Eroding TBA drives up spec pool valuations
admin | March 15, 2019
This document is intended for institutional investors and is not subject to all of the independence and disclosure standards applicable to debt research reports prepared for retail investors.
The price premiums on specified pools in MBS have jumped in the last few months thanks to falling potential returns in TBA. Newly issued Fannie Mae and Freddie Mac MBS have shown surprisingly high weighted average coupons, dollar roll financing has looked no better than MBS repo and the arrival of the new uniform MBS market in June should only add to the TBA supply and further erode quality. Much of the specified pool market looks rich with some exceptions: certain geographies and pools backed by investor loans.
Rising weighted average coupons in TBA
Over the last few months, investors have grown increasingly concerned about the spread between the gross WAC and net coupon of newly issued Fannie Mae and Freddie Mac MBS. Originators have found the best execution for loans is to retain excess servicing rather than delivering into a higher coupon MBS pool. Pools with higher WACs have worse convexity than is typical, which drives down the quality of worst-to-deliver pools and reduces the value of the TBA contract.
Investors have increasingly sought protection from higher WACs through specified pools since the investor can stipulate a maximum spread in a specified pool trade. But even if a spec pool carried a higher WAC, the inherent prepayment protection of the collateral would reduce the negative effect on prepayments. The increased demand and lower interest rates have driven pay-ups dramatically.
In June the GSEs, at the direction of the FHFA, are instituting tighter caps on the spread between gross WAC and net coupon as well as the amount of excess servicing an originator can retain. This will improve the quality of future production, but does not protect investors from high spread pools already outstanding or that will be issued prior to June.
Low pay-up stories have fared better
Most specified pools look extremely rich at current pay-ups. However, there remain a few collateral stories that still offer some value.
Exhibit 1 (below) shows actual and theoretical pay-ups for a variety of collateral types. Pay-ups are shown as of the end of 2018 and in the current market. Theoretical pay-ups are calculated by running each pool type at the same OAS as its coupon’s TBA OAS using Yield Book’s production model (v21.4). The analysis was run for 4.0% and 4.5% coupon pools.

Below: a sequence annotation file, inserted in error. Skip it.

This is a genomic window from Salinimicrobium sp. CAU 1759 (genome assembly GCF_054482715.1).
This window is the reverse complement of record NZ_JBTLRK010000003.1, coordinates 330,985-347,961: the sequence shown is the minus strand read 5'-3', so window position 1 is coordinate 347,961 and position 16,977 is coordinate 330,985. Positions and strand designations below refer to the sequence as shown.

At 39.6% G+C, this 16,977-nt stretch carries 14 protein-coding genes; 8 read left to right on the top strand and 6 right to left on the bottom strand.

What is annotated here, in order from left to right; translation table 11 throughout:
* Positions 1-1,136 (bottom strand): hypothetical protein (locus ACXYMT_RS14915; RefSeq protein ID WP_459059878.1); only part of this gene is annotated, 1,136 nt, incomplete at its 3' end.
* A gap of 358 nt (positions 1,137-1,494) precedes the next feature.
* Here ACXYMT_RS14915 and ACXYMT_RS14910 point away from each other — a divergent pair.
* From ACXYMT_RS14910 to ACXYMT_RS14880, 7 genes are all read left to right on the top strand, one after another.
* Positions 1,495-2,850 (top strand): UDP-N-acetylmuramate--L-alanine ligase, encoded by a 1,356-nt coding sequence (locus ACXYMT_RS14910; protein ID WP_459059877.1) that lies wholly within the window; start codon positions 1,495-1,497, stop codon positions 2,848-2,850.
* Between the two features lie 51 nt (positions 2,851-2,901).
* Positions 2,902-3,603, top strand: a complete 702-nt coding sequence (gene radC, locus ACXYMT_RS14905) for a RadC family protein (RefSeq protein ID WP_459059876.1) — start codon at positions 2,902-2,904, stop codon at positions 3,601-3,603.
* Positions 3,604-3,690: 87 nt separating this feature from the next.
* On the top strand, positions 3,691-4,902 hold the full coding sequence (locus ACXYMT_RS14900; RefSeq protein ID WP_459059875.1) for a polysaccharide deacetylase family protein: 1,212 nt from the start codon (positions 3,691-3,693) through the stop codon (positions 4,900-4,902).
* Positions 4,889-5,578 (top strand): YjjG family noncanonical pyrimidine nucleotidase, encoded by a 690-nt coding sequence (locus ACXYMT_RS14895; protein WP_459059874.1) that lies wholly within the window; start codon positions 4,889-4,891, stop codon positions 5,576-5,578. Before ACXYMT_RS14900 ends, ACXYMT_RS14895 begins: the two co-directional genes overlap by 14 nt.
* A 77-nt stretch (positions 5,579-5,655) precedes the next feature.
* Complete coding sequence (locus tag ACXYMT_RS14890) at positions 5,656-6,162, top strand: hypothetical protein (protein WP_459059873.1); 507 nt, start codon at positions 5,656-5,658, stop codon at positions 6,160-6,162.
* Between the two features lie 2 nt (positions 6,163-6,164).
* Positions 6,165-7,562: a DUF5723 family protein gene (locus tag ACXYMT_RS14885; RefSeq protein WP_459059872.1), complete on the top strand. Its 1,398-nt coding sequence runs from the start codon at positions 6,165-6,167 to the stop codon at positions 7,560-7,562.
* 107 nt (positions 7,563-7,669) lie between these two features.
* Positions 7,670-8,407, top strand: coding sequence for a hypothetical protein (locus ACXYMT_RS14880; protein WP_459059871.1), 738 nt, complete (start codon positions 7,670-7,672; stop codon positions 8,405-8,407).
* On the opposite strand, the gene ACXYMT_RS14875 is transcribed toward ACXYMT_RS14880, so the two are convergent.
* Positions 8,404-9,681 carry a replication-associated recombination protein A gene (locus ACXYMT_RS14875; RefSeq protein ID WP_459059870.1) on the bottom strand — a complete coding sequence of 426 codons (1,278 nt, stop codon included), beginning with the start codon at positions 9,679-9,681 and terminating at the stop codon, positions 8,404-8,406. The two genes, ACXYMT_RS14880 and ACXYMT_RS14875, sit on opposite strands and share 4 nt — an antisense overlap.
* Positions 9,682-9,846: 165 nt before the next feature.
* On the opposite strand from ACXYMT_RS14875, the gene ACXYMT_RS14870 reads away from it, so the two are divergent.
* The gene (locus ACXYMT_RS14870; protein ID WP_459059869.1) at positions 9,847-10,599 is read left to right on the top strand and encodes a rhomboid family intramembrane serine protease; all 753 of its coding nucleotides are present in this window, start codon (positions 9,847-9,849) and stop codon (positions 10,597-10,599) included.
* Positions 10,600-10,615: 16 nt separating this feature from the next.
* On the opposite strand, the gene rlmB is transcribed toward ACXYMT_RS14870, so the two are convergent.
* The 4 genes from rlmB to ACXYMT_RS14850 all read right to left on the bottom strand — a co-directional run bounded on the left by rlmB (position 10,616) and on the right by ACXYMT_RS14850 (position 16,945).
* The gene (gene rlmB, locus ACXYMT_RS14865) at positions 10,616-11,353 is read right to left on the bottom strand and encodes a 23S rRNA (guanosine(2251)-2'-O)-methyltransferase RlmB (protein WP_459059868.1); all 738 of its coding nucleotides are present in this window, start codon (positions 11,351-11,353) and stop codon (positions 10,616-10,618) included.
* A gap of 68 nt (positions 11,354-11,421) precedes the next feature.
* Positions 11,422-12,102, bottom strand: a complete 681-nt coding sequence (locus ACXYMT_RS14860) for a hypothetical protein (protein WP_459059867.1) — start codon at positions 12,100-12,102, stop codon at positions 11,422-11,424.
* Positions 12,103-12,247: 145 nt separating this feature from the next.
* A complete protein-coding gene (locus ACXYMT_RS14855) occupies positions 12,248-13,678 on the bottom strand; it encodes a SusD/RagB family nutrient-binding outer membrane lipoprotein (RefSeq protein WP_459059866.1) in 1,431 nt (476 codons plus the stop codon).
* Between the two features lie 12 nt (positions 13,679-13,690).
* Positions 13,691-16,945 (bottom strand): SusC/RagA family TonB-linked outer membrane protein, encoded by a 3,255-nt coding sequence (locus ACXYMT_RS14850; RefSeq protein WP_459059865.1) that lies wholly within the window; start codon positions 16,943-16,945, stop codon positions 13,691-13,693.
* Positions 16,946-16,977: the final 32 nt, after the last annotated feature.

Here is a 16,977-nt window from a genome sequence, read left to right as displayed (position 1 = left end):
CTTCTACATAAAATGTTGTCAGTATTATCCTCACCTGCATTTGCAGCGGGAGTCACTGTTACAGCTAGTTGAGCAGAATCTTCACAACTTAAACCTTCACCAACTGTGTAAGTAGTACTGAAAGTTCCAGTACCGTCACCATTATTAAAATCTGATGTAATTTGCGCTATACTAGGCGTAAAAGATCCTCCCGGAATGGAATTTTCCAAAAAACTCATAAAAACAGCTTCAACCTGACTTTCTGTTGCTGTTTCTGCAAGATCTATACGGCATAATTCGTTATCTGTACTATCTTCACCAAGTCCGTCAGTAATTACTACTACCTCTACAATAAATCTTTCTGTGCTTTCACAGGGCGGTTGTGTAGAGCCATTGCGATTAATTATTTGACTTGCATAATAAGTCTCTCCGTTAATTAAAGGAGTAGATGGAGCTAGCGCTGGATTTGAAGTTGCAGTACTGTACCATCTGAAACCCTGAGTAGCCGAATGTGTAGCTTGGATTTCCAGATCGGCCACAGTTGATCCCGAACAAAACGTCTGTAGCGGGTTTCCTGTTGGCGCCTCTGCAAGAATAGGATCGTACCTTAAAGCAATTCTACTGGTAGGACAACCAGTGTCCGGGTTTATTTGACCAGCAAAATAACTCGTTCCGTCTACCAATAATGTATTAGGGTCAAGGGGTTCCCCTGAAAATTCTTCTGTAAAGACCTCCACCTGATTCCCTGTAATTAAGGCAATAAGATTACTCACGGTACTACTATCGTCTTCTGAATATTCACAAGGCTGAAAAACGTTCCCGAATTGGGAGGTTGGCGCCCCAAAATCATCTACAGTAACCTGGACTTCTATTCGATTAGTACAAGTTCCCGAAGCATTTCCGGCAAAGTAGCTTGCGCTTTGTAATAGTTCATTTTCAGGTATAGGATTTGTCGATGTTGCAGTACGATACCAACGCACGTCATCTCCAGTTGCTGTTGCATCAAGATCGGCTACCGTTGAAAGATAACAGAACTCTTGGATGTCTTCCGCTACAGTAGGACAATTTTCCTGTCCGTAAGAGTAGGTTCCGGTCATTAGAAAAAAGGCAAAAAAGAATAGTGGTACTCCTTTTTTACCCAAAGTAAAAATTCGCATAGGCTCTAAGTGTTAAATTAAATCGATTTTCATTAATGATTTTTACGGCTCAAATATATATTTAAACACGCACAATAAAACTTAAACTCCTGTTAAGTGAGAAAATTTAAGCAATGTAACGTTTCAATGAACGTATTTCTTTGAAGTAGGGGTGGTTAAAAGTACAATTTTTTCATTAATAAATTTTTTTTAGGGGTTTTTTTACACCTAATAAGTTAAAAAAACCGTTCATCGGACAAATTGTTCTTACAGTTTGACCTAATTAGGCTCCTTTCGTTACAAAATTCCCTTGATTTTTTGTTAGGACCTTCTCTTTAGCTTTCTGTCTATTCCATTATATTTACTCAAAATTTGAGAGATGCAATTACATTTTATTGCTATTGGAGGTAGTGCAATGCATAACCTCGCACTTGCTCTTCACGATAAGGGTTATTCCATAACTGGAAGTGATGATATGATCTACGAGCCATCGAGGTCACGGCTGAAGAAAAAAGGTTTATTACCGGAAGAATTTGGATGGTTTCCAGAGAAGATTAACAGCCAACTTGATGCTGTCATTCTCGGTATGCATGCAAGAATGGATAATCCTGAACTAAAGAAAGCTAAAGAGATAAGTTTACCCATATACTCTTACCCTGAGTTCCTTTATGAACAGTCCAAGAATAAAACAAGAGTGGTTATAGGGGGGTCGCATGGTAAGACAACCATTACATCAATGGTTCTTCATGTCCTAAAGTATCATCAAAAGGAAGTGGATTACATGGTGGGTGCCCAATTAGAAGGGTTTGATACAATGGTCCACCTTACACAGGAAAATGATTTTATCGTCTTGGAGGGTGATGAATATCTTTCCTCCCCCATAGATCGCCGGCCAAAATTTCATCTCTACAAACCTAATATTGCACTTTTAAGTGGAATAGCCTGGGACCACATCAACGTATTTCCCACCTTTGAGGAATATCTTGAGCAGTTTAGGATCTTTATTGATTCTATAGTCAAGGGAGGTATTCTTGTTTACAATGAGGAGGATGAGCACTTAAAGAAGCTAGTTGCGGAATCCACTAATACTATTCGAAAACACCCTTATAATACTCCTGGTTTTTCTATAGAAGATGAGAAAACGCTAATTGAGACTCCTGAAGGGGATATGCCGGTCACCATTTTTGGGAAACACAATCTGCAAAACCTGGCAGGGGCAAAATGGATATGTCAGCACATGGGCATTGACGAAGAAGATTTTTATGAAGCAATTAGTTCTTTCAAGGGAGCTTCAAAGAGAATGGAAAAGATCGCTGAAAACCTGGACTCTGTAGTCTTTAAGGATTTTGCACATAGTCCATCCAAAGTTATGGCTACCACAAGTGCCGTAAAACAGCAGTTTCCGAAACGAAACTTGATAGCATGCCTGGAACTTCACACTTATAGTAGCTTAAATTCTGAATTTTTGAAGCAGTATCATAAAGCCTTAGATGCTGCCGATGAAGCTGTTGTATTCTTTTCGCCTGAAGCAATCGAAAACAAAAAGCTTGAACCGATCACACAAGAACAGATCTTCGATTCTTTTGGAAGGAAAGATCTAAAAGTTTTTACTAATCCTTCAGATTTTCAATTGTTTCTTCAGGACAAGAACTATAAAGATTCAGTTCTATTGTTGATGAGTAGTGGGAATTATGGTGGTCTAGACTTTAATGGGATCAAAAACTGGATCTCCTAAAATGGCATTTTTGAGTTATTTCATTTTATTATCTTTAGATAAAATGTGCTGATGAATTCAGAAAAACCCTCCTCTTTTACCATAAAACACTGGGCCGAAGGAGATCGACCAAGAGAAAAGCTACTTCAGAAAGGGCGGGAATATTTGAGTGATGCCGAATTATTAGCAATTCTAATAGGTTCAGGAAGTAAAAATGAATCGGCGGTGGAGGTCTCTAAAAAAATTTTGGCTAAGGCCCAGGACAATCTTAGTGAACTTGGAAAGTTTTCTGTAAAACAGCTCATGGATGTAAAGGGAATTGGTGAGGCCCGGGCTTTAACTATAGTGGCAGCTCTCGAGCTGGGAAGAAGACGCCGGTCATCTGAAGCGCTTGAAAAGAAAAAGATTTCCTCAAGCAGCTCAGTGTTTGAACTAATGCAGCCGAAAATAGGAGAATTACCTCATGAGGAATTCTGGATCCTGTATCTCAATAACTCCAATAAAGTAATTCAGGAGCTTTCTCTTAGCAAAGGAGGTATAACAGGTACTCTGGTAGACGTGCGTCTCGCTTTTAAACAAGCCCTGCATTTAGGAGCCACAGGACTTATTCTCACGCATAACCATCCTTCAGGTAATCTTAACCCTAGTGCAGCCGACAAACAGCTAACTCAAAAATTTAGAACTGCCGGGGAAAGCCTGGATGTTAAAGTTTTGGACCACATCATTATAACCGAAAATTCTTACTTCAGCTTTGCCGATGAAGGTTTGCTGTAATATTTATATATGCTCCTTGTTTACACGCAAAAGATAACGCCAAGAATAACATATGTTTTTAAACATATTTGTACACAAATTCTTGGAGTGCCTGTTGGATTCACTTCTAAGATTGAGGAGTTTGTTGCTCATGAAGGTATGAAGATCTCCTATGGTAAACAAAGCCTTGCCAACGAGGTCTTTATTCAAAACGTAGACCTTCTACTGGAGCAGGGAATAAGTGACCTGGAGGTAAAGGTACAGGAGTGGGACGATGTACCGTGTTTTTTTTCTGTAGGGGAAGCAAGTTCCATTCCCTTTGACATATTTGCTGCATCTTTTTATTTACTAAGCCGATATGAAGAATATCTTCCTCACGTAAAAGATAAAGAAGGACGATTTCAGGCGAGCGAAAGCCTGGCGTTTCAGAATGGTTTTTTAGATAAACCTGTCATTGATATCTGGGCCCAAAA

Exhibit 1: Most pay-ups are extremely high
The ratio of the actual to theoretical pay-up is a useful metric to show whether collateral is overvalued. Since the theoretical pay-up is calculated using the TBA’s OAS it helps normalize for any price action attributable to the TBA. For example, if specified OASs widen but TBA OASs widen more, then the ratio should increase. Many investors use 40% as a rough guide to relative value—collateral trading in excess of roughly that level are considered rich.
At the end of December many common collateral types were trading at or below that threshold. The major exceptions were the higher loan balance buckets, the worst being the 4.5% Max $200k pools trading at 76.3% of the theoretical.
However, by mid-March most collateral is trading in excess of 60% of theoretical. LLB 4.5%s, for example, are currently trading at 64.5% of theoretical, roughly 26% higher than at the end of 2018. Yet a few pockets of value remain where the ratio of actual to theoretical value has changed the least:
- 100% Puerto Rico pools—These loans offer excellent prepayment protection, although prepayments in GSE pools were very high in the aftermath of Hurricane Maria. Investor concern about prepays in the event of another natural disaster is suppressing pay-ups for this collateral.
- 100% New York pools—While New York loans offer very good prepayment protection they also typically prepay slower in a turnover environment. This suppresses pay-ups on lower coupon pools like the 4.0%s, which could be a good investment for someone with a view that rates are going to rally. However pay-ups look very rich on the 4.5%s.
- 100% investment property pools—These loans face very high LLPAs, which elbow shifts the S-Curve towards slower speeds. The S-Curve also tends to be somewhat flatter than generic collateral. The pay-ups are typically very low for these loans, and while they moved relatively higher, both 4.0% and 4.5% pools are still trading at only 22% of theoretical value.
The deteriorating quality of the TBA deliverable and lower interest rates have combined to push pay-ups much higher for many types of specified pools, as many investors seek the better convexity offered by specified pools. The strongest prepayment protection is offered by low loan balance pools, and these pay-ups look very rich at current levels. However, Puerto Rico, New York, and investment property pools are still undervalued compared to Yield Book’s prepayment model and could be a good source of prepayment protection for investors.